Abstract

This research aims to empirically analyze the spatial bank branch network in Canada. The authors study the market structure (both industrial and geographic concentrations) via its own or adjacent postal areas. The empirical framework of this study considers branch density (the ratio of the total number of branches to area size) by employing a spatial two-way fixed effects model. The main finding of this study is that there are no effects associated with market structure, however, there are strong spatial within and nearby effects associated with the socioeconomic variables. In addition, the authors also study the effect of spatial competition from rival banks: they find that large banks and small banks tend to avoid markets dominated by their competitors.

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Article
Publication date: 1 March 1985

Tomas Riha

Nobody concerned with political economy can neglect the history of economic doctrines. Structural changes in the economy and society influence economic thinking and…

Abstract

Nobody concerned with political economy can neglect the history of economic doctrines. Structural changes in the economy and society influence economic thinking and, conversely, innovative thought structures and attitudes have almost always forced economic institutions and modes of behaviour to adjust. We learn from the history of economic doctrines how a particular theory emerged and whether, and in which environment, it could take root. We can see how a school evolves out of a common methodological perception and similar techniques of analysis, and how it has to establish itself. The interaction between unresolved problems on the one hand, and the search for better solutions or explanations on the other, leads to a change in paradigma and to the formation of new lines of reasoning. As long as the real world is subject to progress and change scientific search for explanation must out of necessity continue.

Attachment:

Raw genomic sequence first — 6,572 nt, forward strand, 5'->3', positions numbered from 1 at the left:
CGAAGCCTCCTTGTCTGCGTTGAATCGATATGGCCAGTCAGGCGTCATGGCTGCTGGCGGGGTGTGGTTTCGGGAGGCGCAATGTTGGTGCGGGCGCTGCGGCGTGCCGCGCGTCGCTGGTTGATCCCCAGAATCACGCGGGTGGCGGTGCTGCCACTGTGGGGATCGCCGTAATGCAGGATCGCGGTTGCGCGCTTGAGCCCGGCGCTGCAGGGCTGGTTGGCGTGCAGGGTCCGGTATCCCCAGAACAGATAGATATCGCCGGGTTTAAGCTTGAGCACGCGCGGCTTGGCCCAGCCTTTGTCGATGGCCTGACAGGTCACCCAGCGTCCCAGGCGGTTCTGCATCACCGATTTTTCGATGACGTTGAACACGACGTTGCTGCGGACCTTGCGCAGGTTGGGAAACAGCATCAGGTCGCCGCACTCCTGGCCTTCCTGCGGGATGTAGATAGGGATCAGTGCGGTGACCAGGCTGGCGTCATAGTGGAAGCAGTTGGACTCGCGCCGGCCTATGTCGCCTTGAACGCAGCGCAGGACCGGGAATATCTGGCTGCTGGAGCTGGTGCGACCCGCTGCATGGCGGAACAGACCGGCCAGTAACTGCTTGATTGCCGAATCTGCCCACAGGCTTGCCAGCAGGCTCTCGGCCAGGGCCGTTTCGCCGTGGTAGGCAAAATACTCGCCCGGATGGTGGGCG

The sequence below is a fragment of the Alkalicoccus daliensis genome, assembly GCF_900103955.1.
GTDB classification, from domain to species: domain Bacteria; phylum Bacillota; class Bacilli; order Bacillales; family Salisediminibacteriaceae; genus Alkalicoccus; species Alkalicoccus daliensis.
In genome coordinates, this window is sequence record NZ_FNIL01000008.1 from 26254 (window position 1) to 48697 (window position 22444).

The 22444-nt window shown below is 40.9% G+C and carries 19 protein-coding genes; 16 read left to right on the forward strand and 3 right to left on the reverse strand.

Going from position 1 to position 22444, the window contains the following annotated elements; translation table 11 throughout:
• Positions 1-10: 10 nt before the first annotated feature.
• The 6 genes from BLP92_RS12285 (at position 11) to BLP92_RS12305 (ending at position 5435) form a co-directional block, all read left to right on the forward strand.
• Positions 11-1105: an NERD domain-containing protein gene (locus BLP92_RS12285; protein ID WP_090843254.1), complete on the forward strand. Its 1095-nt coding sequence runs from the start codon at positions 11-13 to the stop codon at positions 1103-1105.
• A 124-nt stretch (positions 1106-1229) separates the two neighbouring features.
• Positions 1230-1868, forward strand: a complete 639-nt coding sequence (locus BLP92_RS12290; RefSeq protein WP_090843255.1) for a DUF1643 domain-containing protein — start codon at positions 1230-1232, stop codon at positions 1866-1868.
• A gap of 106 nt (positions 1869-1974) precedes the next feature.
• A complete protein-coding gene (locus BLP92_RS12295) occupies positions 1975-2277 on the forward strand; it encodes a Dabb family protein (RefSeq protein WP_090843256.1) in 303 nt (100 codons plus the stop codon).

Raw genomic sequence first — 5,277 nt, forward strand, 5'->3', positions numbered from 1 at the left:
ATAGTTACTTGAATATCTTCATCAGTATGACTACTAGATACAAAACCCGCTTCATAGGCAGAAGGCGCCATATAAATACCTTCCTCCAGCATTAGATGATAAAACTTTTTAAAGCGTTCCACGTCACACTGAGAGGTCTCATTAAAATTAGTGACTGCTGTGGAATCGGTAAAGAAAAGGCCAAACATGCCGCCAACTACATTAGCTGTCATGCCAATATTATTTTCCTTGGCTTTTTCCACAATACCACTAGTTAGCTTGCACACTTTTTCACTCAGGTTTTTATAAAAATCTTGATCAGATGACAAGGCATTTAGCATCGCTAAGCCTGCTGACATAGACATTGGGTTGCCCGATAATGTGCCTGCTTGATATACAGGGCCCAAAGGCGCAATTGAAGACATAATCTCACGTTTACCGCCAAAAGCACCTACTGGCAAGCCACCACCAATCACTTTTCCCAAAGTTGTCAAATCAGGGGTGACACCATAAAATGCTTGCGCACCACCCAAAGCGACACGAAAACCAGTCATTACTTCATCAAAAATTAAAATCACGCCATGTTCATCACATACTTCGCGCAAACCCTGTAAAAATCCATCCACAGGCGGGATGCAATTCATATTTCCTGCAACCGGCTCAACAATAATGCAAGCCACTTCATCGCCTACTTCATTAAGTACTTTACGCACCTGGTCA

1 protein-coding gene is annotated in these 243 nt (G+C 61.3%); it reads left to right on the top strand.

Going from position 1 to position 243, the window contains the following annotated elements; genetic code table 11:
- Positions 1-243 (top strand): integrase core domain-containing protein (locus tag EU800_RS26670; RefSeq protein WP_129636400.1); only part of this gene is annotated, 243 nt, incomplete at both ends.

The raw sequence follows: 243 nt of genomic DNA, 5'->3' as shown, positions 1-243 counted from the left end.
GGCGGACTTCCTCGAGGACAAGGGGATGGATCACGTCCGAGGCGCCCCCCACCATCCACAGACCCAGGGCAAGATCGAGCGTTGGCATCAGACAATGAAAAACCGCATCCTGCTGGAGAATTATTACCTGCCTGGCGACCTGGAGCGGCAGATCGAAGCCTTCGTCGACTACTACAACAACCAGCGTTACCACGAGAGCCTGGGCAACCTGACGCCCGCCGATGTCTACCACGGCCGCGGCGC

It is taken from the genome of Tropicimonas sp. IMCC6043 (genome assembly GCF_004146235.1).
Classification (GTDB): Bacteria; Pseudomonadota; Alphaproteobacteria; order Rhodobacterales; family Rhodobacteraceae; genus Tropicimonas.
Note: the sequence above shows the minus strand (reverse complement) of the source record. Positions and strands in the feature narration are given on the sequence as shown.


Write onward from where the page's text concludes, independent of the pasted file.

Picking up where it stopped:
Details

International Journal of Social Economics, vol. 12 no. 3/4/5
Type: Research Article
ISSN: 0306-8293

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Article
Publication date: 13 November 2009

Haiyan Jiang and Ahsan Habib

The purpose of this paper is to investigate the impact of different categories of ownership concentration on corporate voluntary disclosure practices in New Zealand.

Abstract

Purpose

The purpose of this paper is to investigate the impact of different categories of ownership concentration on corporate voluntary disclosure practices in New Zealand.